I think that one of the reasons that the children of wealthy parents tend to become wealthy too – aside from the obvious – is that they comprehend more career options. Poor, working-, or middle class kids tend to think of high paying careers in terms of the stuff they see on TV and they gravitate toward the most clearly defined paths. I certainly did, and I've had enough conversations with friends I grew up with to be confident that I'm not the only one who suffered this failure of imagination as I transitioned to adulthood. Perhaps there are more people than I realize taking advantage of the world's oldest method of getting rich – inheriting it – or maybe there really are that many doctors in this country. It is rare that I admit such all-encompassing ignorance, but all I know is that I am surrounded by a large number of the children of wealthy families and I don't fully comprehend where all the money is coming from.


Posted in Quick Hits on April 2nd, 2012 by Ed

In August of 2011, MSNBC personality Dylan Ratigan became a viral video star courtesy of a clip of him going on a loud, angry rant about the subservience of our elected officials to the financial sector. He makes some good points about the problems at hand, but I felt like his performance got silly in a hurry once his (taken aback) co-hosts asked him to propose a solution. His response began with "The President needs to give a speech…" and the first time I saw this, I was laughing too hard to notice that it went downhill from there. The twin assumptions that A) the president is not "bought" in the same sense as the Congress he lambastes and B) that a presidential speech could accomplish anything in contemporary politics except to give the talking heads a topic for a few days are both naive and ridiculous.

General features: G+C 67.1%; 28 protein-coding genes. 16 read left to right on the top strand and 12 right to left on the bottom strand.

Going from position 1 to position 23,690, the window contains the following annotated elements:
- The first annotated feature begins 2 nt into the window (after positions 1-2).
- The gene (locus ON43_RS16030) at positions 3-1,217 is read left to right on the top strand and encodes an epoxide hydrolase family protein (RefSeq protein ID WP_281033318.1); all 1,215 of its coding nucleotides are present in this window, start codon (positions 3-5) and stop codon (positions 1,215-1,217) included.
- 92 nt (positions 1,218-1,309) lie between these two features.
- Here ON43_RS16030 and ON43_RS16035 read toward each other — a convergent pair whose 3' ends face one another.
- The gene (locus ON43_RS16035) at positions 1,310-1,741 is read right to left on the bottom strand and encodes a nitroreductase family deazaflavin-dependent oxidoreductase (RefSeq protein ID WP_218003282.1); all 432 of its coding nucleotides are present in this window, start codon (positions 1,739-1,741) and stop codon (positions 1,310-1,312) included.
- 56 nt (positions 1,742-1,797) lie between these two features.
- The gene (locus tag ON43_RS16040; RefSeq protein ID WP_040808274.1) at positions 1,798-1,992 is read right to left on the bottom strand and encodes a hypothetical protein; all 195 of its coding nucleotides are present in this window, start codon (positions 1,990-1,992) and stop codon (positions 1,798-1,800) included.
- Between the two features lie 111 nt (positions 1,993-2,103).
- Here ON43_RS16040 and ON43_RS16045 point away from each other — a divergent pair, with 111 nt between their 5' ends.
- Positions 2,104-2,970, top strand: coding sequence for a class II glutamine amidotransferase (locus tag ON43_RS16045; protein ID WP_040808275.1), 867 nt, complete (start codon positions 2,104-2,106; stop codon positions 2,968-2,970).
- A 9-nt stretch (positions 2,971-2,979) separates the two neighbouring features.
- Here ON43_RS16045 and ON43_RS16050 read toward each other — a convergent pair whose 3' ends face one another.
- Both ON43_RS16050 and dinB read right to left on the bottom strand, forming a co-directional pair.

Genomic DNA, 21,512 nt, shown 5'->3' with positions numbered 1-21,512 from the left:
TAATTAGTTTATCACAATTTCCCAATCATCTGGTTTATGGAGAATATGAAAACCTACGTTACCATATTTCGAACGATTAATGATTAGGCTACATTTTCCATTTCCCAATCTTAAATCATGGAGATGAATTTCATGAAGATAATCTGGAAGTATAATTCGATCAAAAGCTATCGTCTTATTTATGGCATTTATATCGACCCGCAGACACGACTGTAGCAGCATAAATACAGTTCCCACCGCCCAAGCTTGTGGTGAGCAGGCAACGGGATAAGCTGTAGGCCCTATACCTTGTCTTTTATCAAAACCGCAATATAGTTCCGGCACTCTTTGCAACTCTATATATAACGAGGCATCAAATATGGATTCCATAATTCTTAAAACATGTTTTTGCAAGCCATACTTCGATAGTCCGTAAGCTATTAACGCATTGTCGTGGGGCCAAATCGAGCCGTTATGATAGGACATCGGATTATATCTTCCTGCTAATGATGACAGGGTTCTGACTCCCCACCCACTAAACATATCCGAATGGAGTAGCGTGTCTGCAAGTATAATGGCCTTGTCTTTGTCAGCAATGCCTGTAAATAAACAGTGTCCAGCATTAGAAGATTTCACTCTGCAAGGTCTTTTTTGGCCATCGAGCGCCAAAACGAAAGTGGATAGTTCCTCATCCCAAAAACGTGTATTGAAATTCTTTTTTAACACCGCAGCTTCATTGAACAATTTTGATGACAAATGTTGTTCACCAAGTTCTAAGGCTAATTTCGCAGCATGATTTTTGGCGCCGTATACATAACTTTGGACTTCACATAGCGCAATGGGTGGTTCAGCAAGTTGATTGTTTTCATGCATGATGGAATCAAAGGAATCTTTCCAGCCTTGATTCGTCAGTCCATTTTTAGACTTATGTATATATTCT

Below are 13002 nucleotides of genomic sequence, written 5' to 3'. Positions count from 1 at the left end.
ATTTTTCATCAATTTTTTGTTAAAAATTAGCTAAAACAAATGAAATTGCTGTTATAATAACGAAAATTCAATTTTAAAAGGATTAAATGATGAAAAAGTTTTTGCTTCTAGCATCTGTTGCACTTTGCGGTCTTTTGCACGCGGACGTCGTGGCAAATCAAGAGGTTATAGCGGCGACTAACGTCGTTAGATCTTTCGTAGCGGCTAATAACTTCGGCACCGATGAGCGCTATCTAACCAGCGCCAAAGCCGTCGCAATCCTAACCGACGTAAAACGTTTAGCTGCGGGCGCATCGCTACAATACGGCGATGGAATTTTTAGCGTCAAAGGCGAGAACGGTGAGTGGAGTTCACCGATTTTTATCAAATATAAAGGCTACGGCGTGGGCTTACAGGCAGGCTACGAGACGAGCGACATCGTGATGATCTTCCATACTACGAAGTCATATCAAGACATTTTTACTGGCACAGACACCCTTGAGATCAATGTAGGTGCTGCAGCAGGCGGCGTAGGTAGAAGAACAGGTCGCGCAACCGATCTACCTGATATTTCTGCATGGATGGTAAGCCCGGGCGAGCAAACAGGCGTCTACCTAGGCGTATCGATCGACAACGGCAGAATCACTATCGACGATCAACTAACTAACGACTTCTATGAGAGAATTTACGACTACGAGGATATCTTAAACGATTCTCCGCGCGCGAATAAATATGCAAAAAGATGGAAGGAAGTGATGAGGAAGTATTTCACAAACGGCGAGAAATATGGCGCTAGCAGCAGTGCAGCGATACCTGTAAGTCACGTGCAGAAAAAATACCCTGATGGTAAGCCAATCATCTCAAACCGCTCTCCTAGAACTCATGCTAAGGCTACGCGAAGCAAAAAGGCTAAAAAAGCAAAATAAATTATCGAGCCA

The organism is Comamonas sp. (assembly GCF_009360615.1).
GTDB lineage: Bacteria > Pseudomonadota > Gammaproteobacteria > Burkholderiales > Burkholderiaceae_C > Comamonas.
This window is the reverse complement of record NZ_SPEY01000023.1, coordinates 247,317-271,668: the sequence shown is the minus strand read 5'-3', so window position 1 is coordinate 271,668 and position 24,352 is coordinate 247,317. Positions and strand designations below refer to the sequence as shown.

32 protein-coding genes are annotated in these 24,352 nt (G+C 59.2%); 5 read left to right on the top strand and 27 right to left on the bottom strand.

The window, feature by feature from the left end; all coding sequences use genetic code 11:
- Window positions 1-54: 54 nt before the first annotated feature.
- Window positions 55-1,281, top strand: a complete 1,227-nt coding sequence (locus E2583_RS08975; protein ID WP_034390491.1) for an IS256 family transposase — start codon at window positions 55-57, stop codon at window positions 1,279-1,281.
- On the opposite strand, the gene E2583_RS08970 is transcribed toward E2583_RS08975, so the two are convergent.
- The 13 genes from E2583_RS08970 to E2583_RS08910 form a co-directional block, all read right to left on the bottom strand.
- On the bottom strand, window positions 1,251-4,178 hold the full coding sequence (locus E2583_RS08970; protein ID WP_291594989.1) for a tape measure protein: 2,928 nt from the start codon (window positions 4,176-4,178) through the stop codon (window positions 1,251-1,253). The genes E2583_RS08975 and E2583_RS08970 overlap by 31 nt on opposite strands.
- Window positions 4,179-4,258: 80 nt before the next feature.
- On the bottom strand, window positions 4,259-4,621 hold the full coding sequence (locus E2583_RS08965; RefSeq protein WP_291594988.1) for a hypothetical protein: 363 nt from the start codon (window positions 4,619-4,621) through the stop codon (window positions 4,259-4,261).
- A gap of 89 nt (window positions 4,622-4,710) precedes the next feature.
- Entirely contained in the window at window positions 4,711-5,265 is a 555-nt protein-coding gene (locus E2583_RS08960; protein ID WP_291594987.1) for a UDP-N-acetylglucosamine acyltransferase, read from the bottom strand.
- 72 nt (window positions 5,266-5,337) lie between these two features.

Last week I spent a decent amount of time prepping my "Last Lecture" – and incidentally, thanks for all the suggestions. I considered going the "This is what's wrong with politics and this is how you can fix it" route. The more I struggled to address the second half of that equation, the more Ratigan's lame response made sense. It was jarring to realize that for all the time spent pointing out what's wrong with the political process, economic system, and society as a whole, I have next to nothing to offer as a solution. I don't even know where we could plausibly start fixing this mess. Maybe Ratigan realized the same thing and that's why he was so angry. Maybe being forced to admit that we don't have any answers makes us feel like the designated mourners for a society that kills another piece of itself every day.

Sure, we all recognize things that could improve the political process; getting money out of elections is a popular suggestion (albeit one with some fairly obvious constitutional hurdles), for example. Would that really fix anything, though? If we draw the necessary distinction between incremental improvement and legitimate reform, it quickly becomes clear that there is no viable "solution." Our society has broken down since 1970 in ways that we spend our days cataloging: income inequality has exploded, public education has collapsed, the health care system is broken, Congress is barely functional, lobbyists are more powerful than elected officials, the media is a horrorshow offering everything from a milquetoast Beltway consensus echo chamber to Der Stürmer style propaganda and outright misinformation, unemployment is up and wages are down, job security and retirement are terms discussed only in history classes, and the military is both a budgetary and foreign policy behemoth draining away what treasure remains from the empire. And that list is just the tip of the iceberg.

Our problems are not insoluble, but they certainly are overwhelming. Clearly the world needs individuals with more vision and long term problem solving skills than either Dylan Ratigan or me. Or maybe our guess is as good as any other when facing an interwoven set of problems so big, complex, and deeply rooted that nothing short of detonating the building and starting over from scratch appears to have potential as a solution.